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        The impact of radical pelvic radiotherapy on nutrient intake
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        The impact of radical pelvic radiotherapy on nutrient intake
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        The impact of radical pelvic radiotherapy on nutrient intake
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Malignancy in the gynaecological, urological or lower gastrointestinal tract is responsible for 27% of all newly diagnosed cancer cases in the UK. Pelvic radiotherapy (PRT) is a cornerstone of current treatment, but in more than 90% of patients induces acute bowel symptoms, such as diarrhoea, faecal incontinence, abdominal discomfort and bloating due to underlying changes in intestinal physiology. This prospective, observational study aimed to characterise quantitative changes in nutrient intake and nutritional status at baseline and following the conclusion of 4–5 weeks of adjuvant or radical PRT in outpatients with pelvic malignancies.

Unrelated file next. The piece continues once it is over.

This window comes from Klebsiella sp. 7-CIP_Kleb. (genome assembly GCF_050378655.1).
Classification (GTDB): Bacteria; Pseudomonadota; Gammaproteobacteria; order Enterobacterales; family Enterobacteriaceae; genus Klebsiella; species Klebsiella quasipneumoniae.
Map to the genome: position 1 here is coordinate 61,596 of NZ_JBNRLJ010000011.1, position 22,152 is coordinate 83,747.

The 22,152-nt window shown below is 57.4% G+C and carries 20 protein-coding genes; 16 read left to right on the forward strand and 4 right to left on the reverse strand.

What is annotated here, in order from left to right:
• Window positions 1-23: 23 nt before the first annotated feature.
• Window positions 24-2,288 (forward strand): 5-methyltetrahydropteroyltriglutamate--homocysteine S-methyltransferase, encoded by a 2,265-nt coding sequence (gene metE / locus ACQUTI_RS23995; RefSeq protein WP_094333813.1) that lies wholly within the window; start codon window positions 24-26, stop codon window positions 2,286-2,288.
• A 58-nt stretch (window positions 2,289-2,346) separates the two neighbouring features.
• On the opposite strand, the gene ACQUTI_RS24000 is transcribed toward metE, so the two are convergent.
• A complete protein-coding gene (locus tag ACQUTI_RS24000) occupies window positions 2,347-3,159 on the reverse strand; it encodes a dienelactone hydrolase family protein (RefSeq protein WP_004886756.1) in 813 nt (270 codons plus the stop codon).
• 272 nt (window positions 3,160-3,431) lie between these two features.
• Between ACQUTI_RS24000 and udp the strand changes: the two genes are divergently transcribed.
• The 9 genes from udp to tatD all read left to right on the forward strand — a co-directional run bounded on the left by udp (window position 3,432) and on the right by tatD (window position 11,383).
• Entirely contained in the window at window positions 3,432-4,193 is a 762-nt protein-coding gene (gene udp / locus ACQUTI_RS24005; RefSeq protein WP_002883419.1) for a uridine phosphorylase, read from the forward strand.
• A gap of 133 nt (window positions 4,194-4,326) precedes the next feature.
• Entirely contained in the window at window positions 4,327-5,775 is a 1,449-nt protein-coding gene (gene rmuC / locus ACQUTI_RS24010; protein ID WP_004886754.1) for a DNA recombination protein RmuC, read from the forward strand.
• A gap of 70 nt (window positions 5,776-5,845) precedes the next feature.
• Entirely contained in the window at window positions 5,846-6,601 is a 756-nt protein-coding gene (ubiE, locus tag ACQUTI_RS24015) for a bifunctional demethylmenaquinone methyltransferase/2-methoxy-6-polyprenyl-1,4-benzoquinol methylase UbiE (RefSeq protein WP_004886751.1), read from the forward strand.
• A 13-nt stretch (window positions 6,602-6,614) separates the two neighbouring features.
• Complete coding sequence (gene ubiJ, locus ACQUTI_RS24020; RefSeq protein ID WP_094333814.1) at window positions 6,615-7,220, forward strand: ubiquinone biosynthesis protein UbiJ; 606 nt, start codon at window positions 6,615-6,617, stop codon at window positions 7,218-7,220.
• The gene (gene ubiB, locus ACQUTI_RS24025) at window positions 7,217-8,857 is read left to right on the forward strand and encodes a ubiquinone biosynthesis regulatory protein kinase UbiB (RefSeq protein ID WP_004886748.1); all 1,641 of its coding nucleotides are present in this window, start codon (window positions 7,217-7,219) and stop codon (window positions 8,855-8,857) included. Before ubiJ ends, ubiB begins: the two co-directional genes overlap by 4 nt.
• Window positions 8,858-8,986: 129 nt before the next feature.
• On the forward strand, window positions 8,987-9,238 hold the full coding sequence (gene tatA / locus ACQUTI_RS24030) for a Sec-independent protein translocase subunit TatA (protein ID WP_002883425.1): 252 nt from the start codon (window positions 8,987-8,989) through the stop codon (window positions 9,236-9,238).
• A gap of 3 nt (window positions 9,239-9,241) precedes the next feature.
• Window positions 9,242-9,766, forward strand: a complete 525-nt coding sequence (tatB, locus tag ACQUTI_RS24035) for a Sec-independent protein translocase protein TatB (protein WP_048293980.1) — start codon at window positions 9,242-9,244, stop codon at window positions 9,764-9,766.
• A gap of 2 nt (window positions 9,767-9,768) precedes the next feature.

At baseline (week 0) and at 4–5 weeks patients completed a non-weighed, 3-d food diary. Gastrointestinal symptoms were assessed using validated scoring tools and anthropometry was measured. Food diaries were analysed using Dietplan 6 software (see Table).

In total, twenty-three males and twenty-one females (mean age 61.3 (range 42–81) years) completed food diaries at both time points. Although at no nutritional risk at baseline (based on BMI), twenty-six patients (59.1%) lost weight during treatment, with a mean weight loss of 0.61 (sd 1.83) kg (P=0.03).

* Means were compared using a paired t test.

There was a significant reduction in mean daily energy intake between the two time-points but no significant change in protein, carbohydrate, fat or NSP fractions indicating a generalised reduction in nutrient intake. These findings are in agreement with those of Guren et al. (1) who completed a comparable study in thirty-one rectal cancer patients.

The results suggest that negative energy balance in some patients arises because of a generalised reduction in dietary intake secondary to radiation-induced bowel-related side effects during pelvic radiotherapy. Future research should assess whether acute changes in dietary intake have longer-term consequences.

1. Guren, MG, Tobiassen, LB, Trygg, KU, Drevon, CA & Dueland, S (2006) Eur J Clinl Nutr 60, 113119.